I would like to dissect Todd Allcots poem “Television”. As apposed to presenting a discussion on general human addiction to Television and what feeds that need he wrote this poem as though this character trait were both collective and unchangeable. It is that narrative that provokes a response where a conversation might not. To get into the same feeling watch this reading of his poem.

Television addiction is not an important topic to me but the reason for the collective addiction is more interesting and very important: our desire to live comfortably. This is part of us that will never change, and nor would i argue for it to change but it also creates complacency that applies to many other more concerning topics, such as how in comfortable western society we respond to human tragedy. It is with that thought that I want to analyze this poem to create a narrative framework that can be used for other side effects from that collective complacency (“comfort”).

I cut the narrative into 6 basic scenes:

  1. Do as I say
  2. Remove reservations that might distract from request
  3. Recap of contract
  4. Separate willful audience from the unenlightened
  5. Show the benefits
  6. Reset the pace and let them fly

At the end I will give some thoughts on what characteristics the target topic needs to fit this framework best.

Scene 1: Do as I say

Look at me. Look at me. Look at me, look at me, look at me. Look at me.

The surface message is a simple action. The poems title has already setup the context such that the specific meaning of this action, “look at the television”, is understood. The repitition sets the pace and mood. This mood is one which looks down at the audience. The style has a propaganda like feeling to it, similar to the Lawrence Lessig presentation style. Also, if it is not obvious, the narrator and author during the entire poem is actually the manifestation of the readers own will.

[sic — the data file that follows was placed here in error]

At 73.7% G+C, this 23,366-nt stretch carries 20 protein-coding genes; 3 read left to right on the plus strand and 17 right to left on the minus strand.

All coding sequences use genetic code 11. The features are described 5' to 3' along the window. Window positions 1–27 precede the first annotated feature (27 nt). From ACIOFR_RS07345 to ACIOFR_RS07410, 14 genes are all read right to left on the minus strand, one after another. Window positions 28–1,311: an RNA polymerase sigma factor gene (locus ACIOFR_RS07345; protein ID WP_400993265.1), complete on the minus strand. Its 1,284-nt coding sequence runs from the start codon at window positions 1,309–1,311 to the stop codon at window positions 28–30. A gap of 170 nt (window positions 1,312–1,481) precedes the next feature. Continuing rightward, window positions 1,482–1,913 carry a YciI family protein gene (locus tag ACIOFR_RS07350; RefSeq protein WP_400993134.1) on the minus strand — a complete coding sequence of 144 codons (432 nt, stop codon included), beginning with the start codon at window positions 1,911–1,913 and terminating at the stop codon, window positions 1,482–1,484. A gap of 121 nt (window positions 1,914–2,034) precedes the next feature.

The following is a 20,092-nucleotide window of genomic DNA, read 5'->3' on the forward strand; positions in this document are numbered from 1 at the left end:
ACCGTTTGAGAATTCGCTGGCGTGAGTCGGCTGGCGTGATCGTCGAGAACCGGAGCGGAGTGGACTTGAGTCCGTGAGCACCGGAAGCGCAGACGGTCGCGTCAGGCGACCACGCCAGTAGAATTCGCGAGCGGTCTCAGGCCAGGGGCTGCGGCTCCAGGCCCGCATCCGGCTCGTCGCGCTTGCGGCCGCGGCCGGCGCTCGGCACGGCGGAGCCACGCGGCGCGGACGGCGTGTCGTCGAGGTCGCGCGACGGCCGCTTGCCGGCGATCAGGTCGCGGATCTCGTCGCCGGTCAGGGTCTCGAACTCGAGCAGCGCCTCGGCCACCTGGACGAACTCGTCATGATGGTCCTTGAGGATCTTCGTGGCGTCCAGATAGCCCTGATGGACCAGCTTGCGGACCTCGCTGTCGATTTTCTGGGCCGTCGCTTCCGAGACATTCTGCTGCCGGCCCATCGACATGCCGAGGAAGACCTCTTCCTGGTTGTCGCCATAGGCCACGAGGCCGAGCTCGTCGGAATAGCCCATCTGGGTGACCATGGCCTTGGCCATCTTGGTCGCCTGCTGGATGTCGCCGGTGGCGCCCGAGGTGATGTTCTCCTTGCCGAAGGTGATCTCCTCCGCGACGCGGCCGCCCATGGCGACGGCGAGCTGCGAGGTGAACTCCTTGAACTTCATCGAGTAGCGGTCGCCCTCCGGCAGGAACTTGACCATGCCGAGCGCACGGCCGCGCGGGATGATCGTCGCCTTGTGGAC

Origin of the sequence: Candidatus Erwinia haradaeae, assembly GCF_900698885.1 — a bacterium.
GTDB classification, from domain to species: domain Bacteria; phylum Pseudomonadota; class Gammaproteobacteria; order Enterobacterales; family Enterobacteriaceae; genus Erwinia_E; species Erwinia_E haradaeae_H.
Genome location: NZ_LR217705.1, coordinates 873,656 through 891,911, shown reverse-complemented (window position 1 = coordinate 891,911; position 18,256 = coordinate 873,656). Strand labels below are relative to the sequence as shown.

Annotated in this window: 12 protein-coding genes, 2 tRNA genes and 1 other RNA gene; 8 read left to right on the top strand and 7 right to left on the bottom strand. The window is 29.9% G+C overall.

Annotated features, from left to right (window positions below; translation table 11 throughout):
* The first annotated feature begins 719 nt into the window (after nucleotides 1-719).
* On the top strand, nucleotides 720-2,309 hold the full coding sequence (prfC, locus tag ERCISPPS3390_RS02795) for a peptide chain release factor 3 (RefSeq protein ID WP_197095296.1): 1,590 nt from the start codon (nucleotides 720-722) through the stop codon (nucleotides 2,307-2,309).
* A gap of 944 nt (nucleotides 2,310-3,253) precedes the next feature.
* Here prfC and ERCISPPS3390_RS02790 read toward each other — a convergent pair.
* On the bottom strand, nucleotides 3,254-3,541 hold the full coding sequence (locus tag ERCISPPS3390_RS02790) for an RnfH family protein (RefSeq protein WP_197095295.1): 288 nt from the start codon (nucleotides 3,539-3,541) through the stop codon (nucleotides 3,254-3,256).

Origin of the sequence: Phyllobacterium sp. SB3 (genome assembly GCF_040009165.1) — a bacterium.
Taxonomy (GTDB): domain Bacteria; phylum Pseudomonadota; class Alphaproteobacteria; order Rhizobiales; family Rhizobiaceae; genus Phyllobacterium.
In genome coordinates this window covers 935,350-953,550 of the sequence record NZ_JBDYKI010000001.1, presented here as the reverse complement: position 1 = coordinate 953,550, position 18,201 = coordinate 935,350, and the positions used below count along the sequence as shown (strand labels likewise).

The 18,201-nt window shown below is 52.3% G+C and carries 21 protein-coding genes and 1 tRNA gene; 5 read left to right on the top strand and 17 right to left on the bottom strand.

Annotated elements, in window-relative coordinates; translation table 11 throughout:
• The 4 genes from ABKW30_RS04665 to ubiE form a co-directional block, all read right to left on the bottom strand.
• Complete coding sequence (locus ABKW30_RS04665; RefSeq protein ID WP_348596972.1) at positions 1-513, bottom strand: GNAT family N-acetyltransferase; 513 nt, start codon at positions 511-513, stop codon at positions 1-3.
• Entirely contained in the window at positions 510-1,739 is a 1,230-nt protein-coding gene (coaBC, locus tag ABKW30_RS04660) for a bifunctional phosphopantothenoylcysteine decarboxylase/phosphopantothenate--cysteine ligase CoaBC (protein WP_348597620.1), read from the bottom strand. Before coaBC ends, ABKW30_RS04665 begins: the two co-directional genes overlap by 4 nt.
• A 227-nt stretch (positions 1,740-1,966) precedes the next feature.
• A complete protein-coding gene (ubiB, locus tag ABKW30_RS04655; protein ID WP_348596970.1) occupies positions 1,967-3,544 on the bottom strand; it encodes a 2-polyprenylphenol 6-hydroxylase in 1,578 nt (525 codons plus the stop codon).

No, no, no, dont look over there, look at me, look at me, look at me.

The narrator requires the absolute fulfillment of an action which is difficult to be so devoted to. In this text the viewer has taken the exact opposite of the action, for a fragment of a second, and the narrator forces them back into line by repeating the command.

Are you looking at me?
Is everyone looking at me?
Do I have your attention?
Good.

I’m reminded of how when my mother would have something important that she wanted to say to me she would preface with “Nathan, now please just hear me out for a moment and dont react [pause]” Normally after this something serious in nature would follow. The most important effect though is that at the end of this statement and before the next is revealed our entire demeanor toward the conversation changes. In the case of this poem, nothing new or important follows, just further inundation to continue the action required.

Scene 2: Remove reservations that might distract from request

Dont get the wrong idea.
Im not trying to take over your life.

Narrator is aware that this request appears to be too much or too unrealistic for the audiance and assures them that is not the case. Narrator will next go over case and point to prove that they can exist while still fulfilling the request as required. To rewrite this frame for a different topic you must find the single most basic obstacle that prevents the audience from fulfilling your request, formulate it as a question and then provide a simplistic answer. The answer, not the question, is used as the text. To get as close to the original form as possible the text should make the question appear as though it resulted from a simple misunderstanding alone.

You need, what? What do you need? You need to, what?
Go to the bathroom?
Fine.
Get up,
goto the bathroom,
come back,
look at me.

The misunderstanding was there because the audience felt this request wouldn’t allow for basic necessities of life. A basic necessity is presented as an example for how the audiance can live a normal life while still fufilling the request.